I've done all those [Sunday] programs for many years. I don't have anyone come up to me and say, "You were great on 'Meet the Press.'" But I can walk through an airport and people will say, "I miss you on Imus." I've heard that 20 times in the last two days. I loved the fact that you could talk -- and not only have some self-deprecating humor -- but you also got a chance to talk about an issue for more than 30 seconds.

It was a dreadful thing that he said and did. We all said so. He went over the top. Imus made the mistake that instead of being Howard Stern all the time, he would move back and forth. So he damned himself to the fate he had by slipping into the traditional mainstream stuff.

Look, there are other ways I might have done things, but I don't regret it.

What do you think of the fact that after 9/11 everyone said that we need experience in the White House, but the three leading candidates for the Democratic nomination have spent a total of 15 years holding federal elective office?

You're talking almost about incumbency status for different reasons. You've been on a national ticket [Edwards], or spouse of a eight-year president [Hillary Clinton], or someone who has attracted a tremendous amount of interest in himself as an individual [Obama]. Again, if the election were tomorrow, I'd say that's troubling. But it's not tomorrow. And I'm already sensing that despite all the resources and all the notoriety, this is not [over]. You can ask me why I'm not doing better. But it's a very appropriate question for them as well.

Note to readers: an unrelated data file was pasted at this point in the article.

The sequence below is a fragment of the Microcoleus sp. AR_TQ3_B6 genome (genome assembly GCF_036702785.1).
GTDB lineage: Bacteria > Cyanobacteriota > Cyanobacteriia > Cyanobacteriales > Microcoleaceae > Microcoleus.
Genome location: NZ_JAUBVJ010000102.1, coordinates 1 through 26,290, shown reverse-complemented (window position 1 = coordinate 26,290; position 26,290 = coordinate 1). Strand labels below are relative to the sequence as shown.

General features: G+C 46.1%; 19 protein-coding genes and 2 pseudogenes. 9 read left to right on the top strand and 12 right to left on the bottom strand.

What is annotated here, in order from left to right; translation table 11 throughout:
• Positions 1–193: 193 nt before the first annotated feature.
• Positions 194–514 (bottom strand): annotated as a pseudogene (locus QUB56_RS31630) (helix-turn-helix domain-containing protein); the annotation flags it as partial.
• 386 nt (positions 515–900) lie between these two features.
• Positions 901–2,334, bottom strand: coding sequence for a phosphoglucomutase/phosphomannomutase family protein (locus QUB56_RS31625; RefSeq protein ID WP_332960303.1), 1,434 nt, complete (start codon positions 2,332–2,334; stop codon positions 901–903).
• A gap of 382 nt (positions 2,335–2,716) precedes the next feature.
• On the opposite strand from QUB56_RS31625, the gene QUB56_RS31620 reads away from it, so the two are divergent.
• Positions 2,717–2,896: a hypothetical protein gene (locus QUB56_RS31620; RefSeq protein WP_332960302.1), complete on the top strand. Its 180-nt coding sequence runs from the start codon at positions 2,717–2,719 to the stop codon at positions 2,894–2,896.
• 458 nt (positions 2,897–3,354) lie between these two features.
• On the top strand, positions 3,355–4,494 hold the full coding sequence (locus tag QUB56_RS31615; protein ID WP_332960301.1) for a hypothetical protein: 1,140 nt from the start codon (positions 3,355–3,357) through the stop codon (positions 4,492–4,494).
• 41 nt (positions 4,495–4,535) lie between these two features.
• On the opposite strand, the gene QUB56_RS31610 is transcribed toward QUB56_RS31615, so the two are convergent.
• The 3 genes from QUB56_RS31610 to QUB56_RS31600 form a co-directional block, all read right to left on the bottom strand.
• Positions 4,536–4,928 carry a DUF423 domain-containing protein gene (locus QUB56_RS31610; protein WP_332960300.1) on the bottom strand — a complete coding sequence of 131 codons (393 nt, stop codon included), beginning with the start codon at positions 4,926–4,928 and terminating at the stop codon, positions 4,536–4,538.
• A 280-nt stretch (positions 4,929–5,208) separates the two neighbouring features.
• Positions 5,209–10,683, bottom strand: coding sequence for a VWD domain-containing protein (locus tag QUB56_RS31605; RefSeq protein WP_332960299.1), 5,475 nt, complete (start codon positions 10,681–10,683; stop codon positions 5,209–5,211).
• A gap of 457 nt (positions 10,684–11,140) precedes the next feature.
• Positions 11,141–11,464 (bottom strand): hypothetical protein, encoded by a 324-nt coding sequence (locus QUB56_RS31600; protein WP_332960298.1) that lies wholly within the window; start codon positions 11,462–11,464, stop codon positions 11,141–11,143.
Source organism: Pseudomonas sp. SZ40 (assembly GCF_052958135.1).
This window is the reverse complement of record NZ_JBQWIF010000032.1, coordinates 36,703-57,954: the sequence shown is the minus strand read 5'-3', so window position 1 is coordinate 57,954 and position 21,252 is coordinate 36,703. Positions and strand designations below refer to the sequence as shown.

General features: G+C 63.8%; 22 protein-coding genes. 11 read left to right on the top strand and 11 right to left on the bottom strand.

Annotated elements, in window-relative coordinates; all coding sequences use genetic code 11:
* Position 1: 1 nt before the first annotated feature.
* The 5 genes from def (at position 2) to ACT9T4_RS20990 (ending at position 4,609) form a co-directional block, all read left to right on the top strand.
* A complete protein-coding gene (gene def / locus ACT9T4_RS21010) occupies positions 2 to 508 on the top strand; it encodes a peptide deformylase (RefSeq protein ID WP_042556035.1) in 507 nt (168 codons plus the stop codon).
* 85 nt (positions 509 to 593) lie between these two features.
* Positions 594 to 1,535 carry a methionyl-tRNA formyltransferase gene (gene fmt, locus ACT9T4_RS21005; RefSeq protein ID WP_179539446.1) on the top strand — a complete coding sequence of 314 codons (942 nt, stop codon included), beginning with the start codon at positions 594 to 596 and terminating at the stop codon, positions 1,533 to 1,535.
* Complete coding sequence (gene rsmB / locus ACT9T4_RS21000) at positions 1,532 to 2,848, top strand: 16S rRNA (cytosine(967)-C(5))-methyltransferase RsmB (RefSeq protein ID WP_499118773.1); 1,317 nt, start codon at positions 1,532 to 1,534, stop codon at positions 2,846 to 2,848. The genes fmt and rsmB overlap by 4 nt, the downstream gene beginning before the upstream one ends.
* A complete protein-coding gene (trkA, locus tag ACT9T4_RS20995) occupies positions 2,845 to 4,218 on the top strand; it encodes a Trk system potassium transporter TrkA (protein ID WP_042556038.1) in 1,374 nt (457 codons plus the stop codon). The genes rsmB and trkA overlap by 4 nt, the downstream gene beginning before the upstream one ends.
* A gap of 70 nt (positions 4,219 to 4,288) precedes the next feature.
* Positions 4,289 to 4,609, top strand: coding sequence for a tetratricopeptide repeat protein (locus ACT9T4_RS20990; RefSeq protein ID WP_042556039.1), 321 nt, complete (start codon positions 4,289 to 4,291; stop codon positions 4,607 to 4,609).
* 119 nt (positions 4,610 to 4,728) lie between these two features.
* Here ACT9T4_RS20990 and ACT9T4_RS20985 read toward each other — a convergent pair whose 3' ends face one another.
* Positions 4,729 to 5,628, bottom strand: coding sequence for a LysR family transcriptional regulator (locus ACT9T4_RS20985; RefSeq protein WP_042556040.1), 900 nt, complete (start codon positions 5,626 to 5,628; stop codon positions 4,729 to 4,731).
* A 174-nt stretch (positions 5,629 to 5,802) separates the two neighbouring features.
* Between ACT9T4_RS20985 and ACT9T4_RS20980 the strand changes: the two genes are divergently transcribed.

You have 100 percent name recognition. You have the [former] president of the United States campaigning for you. You've been on the cover of every news magazine. Why aren't you winning this thing hands down? Why is the door still open?

I think the answer is that people have a lot at stake in this election -- and they want to win this. The number one issue in Iowa today is not Iraq. It's not healthcare. It's not energy policy. It's electability. And it has happened in the last month.

By implication are you saying that Hillary Clinton is less electable than other Democrats?

Not necessarily. But it is a very legitimate issue to raise. And the question is going to be a very important issue over the next 190 days.

Since experts can't figure out electability 16 months before the 2008 elections, how should an average voter figure out electability?